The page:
Is ‘Modi Magic’ Fading Away?

The 2024 elections marked a significant shift in Indian politics, indicating a departure from the narratives that dominated the 2014 and 2019 elections. The results have forced Modi and the BJP to introspect. Here are some key takeaways from the political dynamics observed.
By Tridib Raman

Modi Trapped in Rahul-Akhilesh’s Narrative :

Unlike the Lok Sabha elections of 2014 and 2019, for the first time, Prime Minister Narendra Modi found himself on the defensive, retreating from his established narratives such as the ‘Ram Mandir’ and ‘Modi ki Guarantees’. Rahul Gandhi and Akhilesh Yadav, ‘two boys of UP’, effectively shifted the focus to pressing issues like youth employment, the abolition of the Agniveer scheme, caste census, reservation, and the protection of the Constitution. These issues strongly connected with voters in the Hindi heartland, pushing Modi to respond to their agenda rather than setting his own.

Shifting Voter Priorities : Voters in the Hindi heartland prioritised substantial issues over communal or superficial narratives. Phrases like “Mangalsutra,” “Meat,” and “Muslim,” did not resonate well with the public, indicating a preference for addressing fundamental concerns such as employment and social justice.

Factionalism within BJP : Internal divisions within the BJP became evident, particularly in states like Uttar Pradesh, Rajasthan and Bihar. Yogi Adityanath’s supporters in UP feared a potential replacement by Amit Shah, while Rajasthan witnessed fragmentation where the party was divided into many factions. Prominent leaders like Bhajanlal Sharma, Diya Kumari, and Vasundhara Raje had formed their own camps.

RSS-BJP Tension : The relationship between the RSS and the BJP showed visible strain. BJP President JP Nadda’s comments about the party’s independence from RSS support highlighted this tension. In an interview with Indian Express Nadda said that “the party has grown from the time it needed the RSS and is now “saksham” (capable) and runs its own affairs.” It is said that in the middle of elections, PM Modi himself had to visit the Sangh headquarters in Nagpur to convince the RSS.

The RSS’s discomfort with Modi-centric politics, as opposed to the broader organisational approach, further complicated matters.

Defeats of Key Modi Ministers : This time 20 ministers of the Modi government, including Smriti Irani, Rajeev Chandrashekhar and R K Singh, who were serving as ministers during the elections, have lost their seats. This reflected a perception among the public that these politicians were out of touch with grassroots concerns, which was attributed to their arrogance.

Dissenters got Massive Majority : Despite Modi’s dislike for Shivraj Singh Chauhan, Chauhan won the Vidisha Lok Sabha seat this time by 8 lakh 20 thousand votes margin, whereas Modi won Varanasi by just 1 lakh 52 thousand votes, indicating a shift in voters’ sentiments.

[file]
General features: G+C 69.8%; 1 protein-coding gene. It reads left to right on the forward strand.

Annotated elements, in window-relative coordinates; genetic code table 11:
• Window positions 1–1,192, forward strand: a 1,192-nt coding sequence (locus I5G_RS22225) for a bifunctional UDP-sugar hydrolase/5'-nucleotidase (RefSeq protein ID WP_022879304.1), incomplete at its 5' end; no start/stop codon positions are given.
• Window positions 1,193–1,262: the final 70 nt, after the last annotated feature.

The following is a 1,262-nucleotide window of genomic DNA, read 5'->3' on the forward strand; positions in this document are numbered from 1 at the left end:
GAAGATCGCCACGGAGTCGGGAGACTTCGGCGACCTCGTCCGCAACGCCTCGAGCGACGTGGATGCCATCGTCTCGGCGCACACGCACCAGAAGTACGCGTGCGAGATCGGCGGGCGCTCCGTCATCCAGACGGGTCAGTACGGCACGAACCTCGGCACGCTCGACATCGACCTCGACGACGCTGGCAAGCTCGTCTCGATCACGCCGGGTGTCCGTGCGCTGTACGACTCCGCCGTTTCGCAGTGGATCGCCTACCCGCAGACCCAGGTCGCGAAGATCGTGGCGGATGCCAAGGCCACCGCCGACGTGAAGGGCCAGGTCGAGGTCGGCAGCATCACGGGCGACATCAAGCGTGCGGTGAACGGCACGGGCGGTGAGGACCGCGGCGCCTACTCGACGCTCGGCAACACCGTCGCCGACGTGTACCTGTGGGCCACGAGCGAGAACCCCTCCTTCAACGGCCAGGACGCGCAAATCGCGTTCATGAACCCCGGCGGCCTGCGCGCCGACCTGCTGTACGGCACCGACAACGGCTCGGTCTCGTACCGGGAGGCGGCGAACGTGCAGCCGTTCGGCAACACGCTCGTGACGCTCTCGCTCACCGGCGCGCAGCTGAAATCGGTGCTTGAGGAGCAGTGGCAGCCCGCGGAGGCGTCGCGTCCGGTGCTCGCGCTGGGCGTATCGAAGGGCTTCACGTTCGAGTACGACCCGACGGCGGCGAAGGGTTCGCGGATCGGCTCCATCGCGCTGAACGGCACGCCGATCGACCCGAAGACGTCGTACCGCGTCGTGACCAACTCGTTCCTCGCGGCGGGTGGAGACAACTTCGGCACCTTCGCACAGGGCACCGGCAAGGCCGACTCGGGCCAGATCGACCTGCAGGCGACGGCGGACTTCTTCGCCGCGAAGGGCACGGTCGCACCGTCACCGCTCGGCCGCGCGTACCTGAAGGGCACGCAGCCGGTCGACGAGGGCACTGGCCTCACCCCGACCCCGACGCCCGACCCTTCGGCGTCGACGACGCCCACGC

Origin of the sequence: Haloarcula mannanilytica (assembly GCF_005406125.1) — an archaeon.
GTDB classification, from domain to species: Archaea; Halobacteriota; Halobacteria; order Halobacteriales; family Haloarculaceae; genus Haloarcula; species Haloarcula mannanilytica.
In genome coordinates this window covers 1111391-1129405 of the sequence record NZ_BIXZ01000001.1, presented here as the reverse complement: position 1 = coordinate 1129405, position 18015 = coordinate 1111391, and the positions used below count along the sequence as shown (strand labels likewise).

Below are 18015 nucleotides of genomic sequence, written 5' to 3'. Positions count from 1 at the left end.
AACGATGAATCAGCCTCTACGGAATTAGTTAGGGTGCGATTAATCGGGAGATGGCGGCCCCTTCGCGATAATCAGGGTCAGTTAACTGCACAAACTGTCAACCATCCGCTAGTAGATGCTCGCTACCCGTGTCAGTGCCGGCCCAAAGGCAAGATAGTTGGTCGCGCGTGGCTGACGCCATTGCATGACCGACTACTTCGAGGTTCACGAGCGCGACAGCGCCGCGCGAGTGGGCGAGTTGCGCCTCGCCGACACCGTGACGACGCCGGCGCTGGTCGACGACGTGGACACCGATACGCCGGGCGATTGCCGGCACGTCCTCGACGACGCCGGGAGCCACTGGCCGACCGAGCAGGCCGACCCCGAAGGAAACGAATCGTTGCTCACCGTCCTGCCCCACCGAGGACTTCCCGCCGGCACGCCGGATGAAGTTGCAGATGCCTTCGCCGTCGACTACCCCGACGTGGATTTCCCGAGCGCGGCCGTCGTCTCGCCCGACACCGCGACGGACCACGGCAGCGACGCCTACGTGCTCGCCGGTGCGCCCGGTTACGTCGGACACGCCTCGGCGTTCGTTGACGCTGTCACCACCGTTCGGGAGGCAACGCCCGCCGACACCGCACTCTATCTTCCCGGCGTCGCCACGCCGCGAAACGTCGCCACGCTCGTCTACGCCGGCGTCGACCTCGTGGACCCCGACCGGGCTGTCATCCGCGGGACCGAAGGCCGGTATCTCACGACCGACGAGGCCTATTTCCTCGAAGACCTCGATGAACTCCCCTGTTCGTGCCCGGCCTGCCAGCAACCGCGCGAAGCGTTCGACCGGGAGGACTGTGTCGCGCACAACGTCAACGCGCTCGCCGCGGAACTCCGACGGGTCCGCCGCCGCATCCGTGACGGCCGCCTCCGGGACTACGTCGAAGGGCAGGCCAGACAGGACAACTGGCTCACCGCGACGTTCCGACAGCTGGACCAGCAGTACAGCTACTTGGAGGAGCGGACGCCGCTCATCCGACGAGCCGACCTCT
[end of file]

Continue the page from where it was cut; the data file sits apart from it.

Ayodhya’s Symbolic Defeat : The BJP’s loss in Ayodhya, despite the high-profile Ram Mandir issue, was particularly telling. The seasoned SP politician Awadhesh Prasad, a nine-time MLa from the Faizabad constituency and a member of the Dalit community, triumphed over BJP’s Lallu Singh. The electoral success of Awadhesh Prasad in Ayodhya indicates a shift in the electorate’s focus towards fundamental concerns such as joblessness and the cost of living, moving away from communal and religious topics.

Vote-Spoilers Could Not Help BJP : The role of ‘Vote- Katua’ (vote-cutter) parties like Mayawati’s BSP, Owaisi’s aIMIM and Prakash Ambedkar’s Vanchit Bahujan Aaghadi (VBA) was reduced, with core voter bases realigning with the opposition. Mayawati’s core vote bank shifted to the SP, Muslims united and did not fall into Owaisi’s trap, and backward castes also moved away from the BJP and towards the opposition. This was the first election in which most BSP candidates received only a few votes.

Media and Social Media Dynamics : Mainstream media, often criticised for its perceived bias towards Modi, lost credibility among people. They turned to social media platforms like YouTube and Instagram where Rahul Gandhi’s candid and relatable communication style garnered more traction than Modi’s traditional media presence.

Youth Resentment : The essential issues of young voters, particularly unemployment, paper leaks and the Agniveer scheme, which Rahul and Akhilesh touched upon, fueled considerable disenchantment with the BJP. The large-scale migration of young voters to the SP-Congress alliance was evident in their enthusiastic participation in their rallies.

Modi had Nothing New to Say : This time Modi’s speeches failed to strike a chord with the public as they used to in previous elections. Repetitive themes and controversial statements led to dwindling attendance at his rallies, signalling a disconnect with the voters’ issues and priorities.

Overall, the 2024 elections demonstrated a significant shift in the political discourse, with voters demanding substantive engagement on issues directly affecting their lives, moving away from the personality-centric and communal narratives that had previously dominated.

Tridib Raman

TRIDIB RAMAN is a senior journalist with over 35 years of experience in Print, Broadcast and Digital Media. As a political journalist, he has closely tracked politicians and politics of every kind, educating readers to nuances. He has founded Parliamentarian magazine with the sole objective to encourage pro-people politics.

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